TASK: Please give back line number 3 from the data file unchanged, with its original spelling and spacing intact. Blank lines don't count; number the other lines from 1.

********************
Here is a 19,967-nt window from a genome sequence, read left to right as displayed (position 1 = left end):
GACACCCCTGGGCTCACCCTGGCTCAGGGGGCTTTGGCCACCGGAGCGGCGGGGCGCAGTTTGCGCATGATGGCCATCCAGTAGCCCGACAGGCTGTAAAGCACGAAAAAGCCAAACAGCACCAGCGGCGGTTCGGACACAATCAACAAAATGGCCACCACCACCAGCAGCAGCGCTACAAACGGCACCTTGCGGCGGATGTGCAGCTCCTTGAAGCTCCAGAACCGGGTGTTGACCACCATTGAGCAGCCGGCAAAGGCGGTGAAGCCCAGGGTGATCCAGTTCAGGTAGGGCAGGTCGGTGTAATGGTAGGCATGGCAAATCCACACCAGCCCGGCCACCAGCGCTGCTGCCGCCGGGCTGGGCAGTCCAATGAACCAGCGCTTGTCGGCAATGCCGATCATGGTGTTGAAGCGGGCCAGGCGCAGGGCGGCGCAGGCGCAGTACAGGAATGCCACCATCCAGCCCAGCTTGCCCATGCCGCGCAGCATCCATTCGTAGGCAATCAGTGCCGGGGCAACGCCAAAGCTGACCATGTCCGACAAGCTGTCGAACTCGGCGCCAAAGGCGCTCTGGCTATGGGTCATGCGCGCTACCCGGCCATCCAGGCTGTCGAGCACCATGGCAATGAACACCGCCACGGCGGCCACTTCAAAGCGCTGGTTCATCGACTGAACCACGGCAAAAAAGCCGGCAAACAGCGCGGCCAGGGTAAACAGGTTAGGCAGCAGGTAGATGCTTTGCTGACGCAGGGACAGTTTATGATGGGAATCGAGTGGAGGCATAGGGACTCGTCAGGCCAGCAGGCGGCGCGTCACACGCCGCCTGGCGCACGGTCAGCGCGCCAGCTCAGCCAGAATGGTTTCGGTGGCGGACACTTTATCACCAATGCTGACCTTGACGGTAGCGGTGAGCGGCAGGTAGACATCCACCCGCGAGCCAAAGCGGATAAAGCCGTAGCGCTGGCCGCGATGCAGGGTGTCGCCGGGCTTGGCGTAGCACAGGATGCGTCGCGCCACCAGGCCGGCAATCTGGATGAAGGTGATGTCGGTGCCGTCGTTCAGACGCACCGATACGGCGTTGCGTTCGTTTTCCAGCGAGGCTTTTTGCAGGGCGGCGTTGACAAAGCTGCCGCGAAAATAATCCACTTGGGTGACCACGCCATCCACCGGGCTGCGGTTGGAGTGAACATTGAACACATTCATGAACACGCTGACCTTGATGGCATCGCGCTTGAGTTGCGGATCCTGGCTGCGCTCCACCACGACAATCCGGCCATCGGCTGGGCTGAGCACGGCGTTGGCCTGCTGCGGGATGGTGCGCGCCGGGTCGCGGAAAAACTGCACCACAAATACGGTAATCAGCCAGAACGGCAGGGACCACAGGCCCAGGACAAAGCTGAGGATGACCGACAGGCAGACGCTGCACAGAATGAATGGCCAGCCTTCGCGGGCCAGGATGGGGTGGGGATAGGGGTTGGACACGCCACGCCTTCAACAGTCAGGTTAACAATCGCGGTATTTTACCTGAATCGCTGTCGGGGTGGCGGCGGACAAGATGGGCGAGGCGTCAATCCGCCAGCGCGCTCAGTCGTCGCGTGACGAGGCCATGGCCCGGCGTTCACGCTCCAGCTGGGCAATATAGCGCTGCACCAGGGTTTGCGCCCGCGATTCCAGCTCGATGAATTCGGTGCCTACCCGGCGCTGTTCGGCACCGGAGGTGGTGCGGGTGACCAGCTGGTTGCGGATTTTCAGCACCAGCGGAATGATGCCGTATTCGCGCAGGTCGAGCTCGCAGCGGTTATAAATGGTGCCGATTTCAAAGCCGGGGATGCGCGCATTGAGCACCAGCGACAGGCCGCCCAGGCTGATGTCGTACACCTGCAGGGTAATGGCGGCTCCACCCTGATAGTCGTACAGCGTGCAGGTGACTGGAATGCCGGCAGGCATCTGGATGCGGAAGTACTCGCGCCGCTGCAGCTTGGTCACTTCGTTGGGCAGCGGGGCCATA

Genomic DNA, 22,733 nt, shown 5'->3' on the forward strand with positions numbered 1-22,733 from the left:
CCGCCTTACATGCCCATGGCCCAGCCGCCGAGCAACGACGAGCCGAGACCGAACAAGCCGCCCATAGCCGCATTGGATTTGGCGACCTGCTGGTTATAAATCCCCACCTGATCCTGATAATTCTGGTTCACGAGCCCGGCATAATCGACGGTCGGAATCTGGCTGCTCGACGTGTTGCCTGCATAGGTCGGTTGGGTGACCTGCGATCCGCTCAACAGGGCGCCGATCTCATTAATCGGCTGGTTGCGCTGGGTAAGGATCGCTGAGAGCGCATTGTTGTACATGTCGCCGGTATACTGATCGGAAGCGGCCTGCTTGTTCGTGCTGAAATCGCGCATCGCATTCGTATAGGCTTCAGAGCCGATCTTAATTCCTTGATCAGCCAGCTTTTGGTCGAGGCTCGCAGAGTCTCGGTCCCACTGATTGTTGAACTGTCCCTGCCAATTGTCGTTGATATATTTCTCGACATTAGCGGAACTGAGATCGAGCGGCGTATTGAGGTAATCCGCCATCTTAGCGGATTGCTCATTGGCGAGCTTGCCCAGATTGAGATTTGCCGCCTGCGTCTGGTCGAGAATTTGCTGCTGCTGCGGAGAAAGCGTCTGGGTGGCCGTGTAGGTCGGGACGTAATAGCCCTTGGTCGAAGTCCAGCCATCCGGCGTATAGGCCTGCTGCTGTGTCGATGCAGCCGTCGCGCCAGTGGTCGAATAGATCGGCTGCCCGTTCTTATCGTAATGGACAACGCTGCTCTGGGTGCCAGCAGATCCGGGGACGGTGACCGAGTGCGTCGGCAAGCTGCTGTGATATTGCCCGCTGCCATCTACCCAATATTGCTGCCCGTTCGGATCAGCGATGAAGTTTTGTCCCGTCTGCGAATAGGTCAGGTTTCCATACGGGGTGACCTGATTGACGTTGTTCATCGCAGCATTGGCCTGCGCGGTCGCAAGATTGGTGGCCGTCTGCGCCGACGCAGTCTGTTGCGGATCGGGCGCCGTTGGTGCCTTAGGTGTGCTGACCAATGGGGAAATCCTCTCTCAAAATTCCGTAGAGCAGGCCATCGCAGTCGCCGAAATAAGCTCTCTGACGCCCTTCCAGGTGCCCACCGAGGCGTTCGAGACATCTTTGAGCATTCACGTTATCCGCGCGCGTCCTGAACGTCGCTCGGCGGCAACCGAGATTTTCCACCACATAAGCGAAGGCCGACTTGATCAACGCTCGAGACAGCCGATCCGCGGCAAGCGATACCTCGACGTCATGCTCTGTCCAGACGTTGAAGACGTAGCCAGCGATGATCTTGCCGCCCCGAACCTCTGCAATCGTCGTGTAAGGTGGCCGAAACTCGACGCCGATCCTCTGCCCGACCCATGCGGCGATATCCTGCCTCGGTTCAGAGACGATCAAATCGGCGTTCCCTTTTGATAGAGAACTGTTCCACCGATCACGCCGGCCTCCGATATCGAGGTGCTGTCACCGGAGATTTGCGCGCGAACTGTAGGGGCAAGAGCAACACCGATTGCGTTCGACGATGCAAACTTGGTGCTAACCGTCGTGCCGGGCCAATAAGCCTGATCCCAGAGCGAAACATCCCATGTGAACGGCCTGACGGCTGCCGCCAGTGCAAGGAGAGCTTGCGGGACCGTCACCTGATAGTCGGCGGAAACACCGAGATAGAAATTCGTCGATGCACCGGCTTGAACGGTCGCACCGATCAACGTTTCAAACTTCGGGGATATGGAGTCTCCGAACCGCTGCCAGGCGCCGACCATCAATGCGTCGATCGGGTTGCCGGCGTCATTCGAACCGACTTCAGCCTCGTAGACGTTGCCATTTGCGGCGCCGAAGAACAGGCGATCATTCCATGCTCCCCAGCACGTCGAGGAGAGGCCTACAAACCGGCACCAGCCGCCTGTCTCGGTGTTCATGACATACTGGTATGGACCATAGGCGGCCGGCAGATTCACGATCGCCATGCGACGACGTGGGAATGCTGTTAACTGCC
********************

Genomic DNA, 22,733 nt, shown 5'->3' on the forward strand with positions numbered 1-22,733 from the left: